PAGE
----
Pros
  • They immediately sent out an apology email to us with the estimate of the rescue bus arrival time.
  • They followed up with another email refunding all our tickets to our credit cards.  They refunded the full round-trip amount too, not just the return leg.
  • They also sent an email voucher for one free round trip ticket.
  • They arranged for rides to get people to their final destinations at 4am in the morning in Houston.  The original driver made these arrangements with each passenger while the new driver took us the last 2.5 hours back to Houston.  I thought that was very kind of them.  You could definitely hear that friends and family weren't thrilled to be asked for pickups at 4am instead of 11pm.
Overall: they screwed up early on not sending out the rescue bus much sooner, but were proactive after that in trying to make up for the inconvenience.  I overheard a couple Greyhound horror stories on the bus, and they definitely seem to be well above Greyhound in the customer service department.  Maybe over the airlines too, although that's a low bar these days.

Other tips
  • Bring a bottle of water and snacks.  I brought some trail mix, which was perfect.
  • Bring an iPod and headphones.  You may want to drown out the conversations around you.
  • Bring your phone recharging cord in your carry-on.  Luggage is in an inaccessible rear compartment.
  • The toilet on the bus works in a pinch, but, for comparison, is a notch below an airplane toilet (no sink - just hand sanitizer - and you're on a swaying bus).  You'll want to use real restrooms when they're available.  I'm told most drivers do include one 15 min snack/bathroom break at a gas station convenience store, but you can't count on it.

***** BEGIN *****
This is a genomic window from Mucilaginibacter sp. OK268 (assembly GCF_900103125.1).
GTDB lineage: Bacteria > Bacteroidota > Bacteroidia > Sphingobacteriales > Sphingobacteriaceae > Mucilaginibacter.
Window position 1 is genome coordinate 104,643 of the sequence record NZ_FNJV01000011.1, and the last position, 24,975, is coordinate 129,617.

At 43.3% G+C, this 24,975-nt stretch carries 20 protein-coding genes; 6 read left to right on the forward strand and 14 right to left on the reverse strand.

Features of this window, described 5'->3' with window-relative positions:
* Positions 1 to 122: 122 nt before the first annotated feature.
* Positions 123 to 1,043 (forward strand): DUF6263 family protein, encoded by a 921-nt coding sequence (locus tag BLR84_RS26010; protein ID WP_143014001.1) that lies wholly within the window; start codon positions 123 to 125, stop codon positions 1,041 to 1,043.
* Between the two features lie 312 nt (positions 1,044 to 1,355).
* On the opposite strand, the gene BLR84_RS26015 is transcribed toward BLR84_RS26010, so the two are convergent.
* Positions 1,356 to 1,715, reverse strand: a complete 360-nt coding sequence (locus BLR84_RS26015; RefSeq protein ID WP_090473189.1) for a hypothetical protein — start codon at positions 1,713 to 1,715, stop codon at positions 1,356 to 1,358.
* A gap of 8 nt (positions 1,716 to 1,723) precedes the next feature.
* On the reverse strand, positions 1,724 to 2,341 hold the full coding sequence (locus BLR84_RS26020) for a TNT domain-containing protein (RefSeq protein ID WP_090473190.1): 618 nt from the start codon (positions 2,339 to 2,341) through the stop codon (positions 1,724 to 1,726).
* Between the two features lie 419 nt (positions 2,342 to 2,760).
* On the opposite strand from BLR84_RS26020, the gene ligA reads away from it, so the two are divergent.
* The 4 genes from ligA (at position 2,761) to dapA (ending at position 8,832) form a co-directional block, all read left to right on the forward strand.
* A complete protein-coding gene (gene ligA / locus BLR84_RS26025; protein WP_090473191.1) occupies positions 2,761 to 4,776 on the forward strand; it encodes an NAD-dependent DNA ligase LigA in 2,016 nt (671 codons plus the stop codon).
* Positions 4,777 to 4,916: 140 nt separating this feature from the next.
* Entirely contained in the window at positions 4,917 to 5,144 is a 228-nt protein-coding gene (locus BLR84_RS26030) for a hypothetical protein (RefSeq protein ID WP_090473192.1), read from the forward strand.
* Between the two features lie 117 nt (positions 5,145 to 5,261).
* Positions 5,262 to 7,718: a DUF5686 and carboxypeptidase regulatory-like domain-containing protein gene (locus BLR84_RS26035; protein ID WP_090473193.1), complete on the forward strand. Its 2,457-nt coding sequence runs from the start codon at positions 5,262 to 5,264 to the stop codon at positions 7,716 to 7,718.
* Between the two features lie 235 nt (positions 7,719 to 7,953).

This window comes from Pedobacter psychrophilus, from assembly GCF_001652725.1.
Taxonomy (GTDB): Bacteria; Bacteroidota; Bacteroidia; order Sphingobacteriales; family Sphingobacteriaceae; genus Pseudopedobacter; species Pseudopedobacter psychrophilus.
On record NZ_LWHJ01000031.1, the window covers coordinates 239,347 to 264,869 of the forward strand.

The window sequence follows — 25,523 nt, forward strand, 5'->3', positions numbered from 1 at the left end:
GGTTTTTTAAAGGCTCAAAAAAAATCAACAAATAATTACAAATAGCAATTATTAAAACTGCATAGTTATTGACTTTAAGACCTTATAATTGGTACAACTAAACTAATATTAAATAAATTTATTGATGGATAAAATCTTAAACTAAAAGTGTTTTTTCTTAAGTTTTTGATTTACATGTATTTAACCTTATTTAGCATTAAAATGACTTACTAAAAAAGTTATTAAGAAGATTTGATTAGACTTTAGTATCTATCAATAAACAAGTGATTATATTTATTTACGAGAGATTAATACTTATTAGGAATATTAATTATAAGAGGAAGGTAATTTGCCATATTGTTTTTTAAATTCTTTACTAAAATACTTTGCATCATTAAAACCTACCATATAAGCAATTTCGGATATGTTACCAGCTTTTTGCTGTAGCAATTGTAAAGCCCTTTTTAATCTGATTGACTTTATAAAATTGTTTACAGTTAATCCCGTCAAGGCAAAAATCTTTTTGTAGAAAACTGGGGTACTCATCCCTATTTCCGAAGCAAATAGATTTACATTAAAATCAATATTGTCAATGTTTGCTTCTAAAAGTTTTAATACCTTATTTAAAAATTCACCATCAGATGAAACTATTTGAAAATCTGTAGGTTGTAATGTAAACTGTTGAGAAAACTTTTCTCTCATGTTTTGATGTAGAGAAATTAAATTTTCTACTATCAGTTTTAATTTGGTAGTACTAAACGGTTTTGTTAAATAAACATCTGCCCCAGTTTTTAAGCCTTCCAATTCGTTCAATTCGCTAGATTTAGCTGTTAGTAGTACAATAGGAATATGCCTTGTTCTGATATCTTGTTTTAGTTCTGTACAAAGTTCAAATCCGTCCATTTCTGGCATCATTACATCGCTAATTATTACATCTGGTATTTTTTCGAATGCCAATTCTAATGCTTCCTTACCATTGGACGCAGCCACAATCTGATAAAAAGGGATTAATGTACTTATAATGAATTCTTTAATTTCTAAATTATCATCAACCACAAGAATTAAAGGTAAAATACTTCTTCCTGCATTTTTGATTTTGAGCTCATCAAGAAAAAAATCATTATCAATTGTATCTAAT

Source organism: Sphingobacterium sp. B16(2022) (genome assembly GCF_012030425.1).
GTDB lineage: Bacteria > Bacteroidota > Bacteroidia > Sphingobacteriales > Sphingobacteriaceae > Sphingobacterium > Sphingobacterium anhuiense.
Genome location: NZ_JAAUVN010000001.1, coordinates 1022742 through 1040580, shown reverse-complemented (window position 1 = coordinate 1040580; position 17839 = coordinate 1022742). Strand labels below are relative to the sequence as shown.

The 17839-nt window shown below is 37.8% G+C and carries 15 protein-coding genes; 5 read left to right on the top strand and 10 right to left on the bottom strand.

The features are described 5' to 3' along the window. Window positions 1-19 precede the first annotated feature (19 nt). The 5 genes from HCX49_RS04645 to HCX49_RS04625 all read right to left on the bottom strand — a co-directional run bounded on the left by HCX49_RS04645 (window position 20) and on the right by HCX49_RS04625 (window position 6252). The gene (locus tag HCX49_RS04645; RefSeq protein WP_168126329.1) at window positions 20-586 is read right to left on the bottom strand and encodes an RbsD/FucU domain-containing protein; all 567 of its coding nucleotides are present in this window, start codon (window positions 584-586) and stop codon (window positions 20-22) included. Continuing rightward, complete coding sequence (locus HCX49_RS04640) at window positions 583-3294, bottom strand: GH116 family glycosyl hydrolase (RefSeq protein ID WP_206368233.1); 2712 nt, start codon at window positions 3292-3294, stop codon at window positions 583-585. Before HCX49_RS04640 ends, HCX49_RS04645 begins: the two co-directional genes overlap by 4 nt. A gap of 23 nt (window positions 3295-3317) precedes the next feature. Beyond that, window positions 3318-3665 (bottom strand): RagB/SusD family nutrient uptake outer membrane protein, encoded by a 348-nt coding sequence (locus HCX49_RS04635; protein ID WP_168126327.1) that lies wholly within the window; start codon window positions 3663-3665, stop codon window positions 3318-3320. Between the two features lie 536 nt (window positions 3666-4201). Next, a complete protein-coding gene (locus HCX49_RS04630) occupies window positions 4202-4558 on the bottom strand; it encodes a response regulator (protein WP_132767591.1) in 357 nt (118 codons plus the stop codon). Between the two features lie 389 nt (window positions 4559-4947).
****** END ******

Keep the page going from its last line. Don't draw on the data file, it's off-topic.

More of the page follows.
• The earlier you get there, the better seat selection you get.  Most popular include the tables and the upper level front seats where the road unfolds below you (please be kind and don't take a table seat unless you plan to use a laptop).  They say be there at least 15 mins before departure - I'd say arrive a half-hour before departure and you're likely to be near the front of the line.  But if you do this and get the last table seat ahead of me, you are now morally obligated to give it up to me, since I unwisely shared this tip online instead of keeping it to myself... ;-)
Bottom line: a winner, just come prepared and don't be overly reliant on the schedule (i.e. don't schedule an important meeting right after your theoretical arrival time).

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2 Comments:

At 7:43 PM, October 29, 2012, Anonymous Rich said...

Megabus will reportedly resume with trips from Houston to Austin THIS Thursday... I hear a destination will be U. of Texas @ Austin. Those students will grow up to become adult fans of MegaBus, which shows marketing savvy...

I also hear it’s a matter of days before Megabus offers trips to Galveston from Houston, too...

NASA JSC is not a destination, but Lamar supposedly will be, and is reportedly 15 or 20 minutes from there.

Meanwhile, as Grand Prairie, TX is in “no-man’s land” (with no commuter bus service), it’s nice to know that as of Nov. 19th or so, there will also be MegaBus trips from Houston to Downtown Dallas (from which folks can rail over to Ft. Worth, for example).

Hopefully they'll succeed :-) Lord knows Greyhound needs the competition! They're pricey and some of their female employees at the Houston terminal are downright lazy, condescending and rude.

 
At 5:07 PM, October 31, 2012, Blogger Carey said...

Thanks for this writeup! I'm planning an overnight trip to San Antonio this weekend on the Megabus and it's nice to know what to expect.